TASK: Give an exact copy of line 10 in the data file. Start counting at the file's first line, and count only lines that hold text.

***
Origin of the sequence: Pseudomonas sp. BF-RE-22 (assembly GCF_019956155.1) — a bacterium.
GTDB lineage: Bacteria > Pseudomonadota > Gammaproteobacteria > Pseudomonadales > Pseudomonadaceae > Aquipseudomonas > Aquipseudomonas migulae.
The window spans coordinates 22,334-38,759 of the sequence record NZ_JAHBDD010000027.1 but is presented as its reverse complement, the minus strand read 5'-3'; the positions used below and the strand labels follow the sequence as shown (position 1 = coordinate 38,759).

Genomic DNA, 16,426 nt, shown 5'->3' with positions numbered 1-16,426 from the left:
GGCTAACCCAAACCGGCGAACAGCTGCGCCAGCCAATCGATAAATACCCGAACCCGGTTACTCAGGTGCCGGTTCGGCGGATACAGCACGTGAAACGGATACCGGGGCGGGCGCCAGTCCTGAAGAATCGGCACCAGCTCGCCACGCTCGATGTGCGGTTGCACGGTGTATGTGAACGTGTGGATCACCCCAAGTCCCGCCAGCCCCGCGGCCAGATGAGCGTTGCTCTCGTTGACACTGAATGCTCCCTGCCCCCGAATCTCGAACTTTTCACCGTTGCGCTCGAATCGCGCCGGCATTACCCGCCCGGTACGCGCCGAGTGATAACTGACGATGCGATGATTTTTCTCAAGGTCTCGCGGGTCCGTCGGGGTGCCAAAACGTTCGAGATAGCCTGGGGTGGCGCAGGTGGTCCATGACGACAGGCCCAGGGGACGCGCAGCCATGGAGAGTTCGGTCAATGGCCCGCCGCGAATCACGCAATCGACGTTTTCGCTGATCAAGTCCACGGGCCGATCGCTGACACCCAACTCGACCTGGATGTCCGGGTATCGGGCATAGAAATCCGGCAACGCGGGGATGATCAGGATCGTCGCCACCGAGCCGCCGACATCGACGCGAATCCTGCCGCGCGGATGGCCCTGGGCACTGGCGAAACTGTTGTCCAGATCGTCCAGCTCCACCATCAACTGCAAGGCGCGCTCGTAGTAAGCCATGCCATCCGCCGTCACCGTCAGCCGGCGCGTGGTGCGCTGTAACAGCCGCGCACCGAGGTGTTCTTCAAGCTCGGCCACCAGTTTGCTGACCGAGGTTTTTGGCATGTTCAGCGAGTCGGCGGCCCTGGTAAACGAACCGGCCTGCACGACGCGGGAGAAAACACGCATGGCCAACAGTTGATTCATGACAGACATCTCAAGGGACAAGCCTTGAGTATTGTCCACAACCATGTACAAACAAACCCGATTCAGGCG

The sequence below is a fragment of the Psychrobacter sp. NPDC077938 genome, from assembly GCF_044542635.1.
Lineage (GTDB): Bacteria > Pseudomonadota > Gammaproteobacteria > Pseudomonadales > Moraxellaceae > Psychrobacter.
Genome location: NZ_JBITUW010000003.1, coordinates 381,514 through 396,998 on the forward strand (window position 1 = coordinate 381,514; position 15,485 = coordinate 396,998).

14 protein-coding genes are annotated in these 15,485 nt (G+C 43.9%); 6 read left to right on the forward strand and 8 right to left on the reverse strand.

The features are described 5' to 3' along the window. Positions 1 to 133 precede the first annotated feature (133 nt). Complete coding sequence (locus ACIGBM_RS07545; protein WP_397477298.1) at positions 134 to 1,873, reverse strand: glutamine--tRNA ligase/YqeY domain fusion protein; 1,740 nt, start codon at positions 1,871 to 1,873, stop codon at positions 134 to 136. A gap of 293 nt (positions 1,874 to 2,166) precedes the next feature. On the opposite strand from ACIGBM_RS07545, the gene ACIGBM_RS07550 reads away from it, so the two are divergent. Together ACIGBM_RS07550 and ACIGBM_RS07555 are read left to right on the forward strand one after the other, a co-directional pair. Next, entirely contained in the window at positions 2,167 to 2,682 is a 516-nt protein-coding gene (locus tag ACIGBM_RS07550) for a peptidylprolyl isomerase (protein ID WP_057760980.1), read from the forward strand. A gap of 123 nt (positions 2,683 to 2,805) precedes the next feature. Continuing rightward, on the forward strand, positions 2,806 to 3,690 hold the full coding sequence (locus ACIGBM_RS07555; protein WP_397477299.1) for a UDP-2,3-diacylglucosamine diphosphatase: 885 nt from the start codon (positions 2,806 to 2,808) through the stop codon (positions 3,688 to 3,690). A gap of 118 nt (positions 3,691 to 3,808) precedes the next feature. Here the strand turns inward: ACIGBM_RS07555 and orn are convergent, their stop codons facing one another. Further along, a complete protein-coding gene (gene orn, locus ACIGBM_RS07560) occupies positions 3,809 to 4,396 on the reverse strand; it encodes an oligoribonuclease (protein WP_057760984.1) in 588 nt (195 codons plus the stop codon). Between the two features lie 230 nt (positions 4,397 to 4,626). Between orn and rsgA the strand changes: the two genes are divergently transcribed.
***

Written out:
The features are described 5' to 3' along the window. Positions 1 to 133 precede the first annotated feature (133 nt). Complete coding sequence (locus ACIGBM_RS07545; protein WP_397477298.1) at positions 134 to 1,873, reverse strand: glutamine--tRNA ligase/YqeY domain fusion protein; 1,740 nt, start codon at positions 1,871 to 1,873, stop codon at positions 134 to 136. A gap of 293 nt (positions 1,874 to 2,166) precedes the next feature. On the opposite strand from ACIGBM_RS07545, the gene ACIGBM_RS07550 reads away from it, so the two are divergent. Together ACIGBM_RS07550 and ACIGBM_RS07555 are read left to right on the forward strand one after the other, a co-directional pair. Next, entirely contained in the window at positions 2,167 to 2,682 is a 516-nt protein-coding gene (locus tag ACIGBM_RS07550) for a peptidylprolyl isomerase (protein ID WP_057760980.1), read from the forward strand. A gap of 123 nt (positions 2,683 to 2,805) precedes the next feature. Continuing rightward, on the forward strand, positions 2,806 to 3,690 hold the full coding sequence (locus ACIGBM_RS07555; protein WP_397477299.1) for a UDP-2,3-diacylglucosamine diphosphatase: 885 nt from the start codon (positions 2,806 to 2,808) through the stop codon (positions 3,688 to 3,690). A gap of 118 nt (positions 3,691 to 3,808) precedes the next feature. Here the strand turns inward: ACIGBM_RS07555 and orn are convergent, their stop codons facing one another. Further along, a complete protein-coding gene (gene orn, locus ACIGBM_RS07560) occupies positions 3,809 to 4,396 on the reverse strand; it encodes an oligoribonuclease (protein WP_057760984.1) in 588 nt (195 codons plus the stop codon). Between the two features lie 230 nt (positions 4,397 to 4,626). Between orn and rsgA the strand changes: the two genes are divergently transcribed.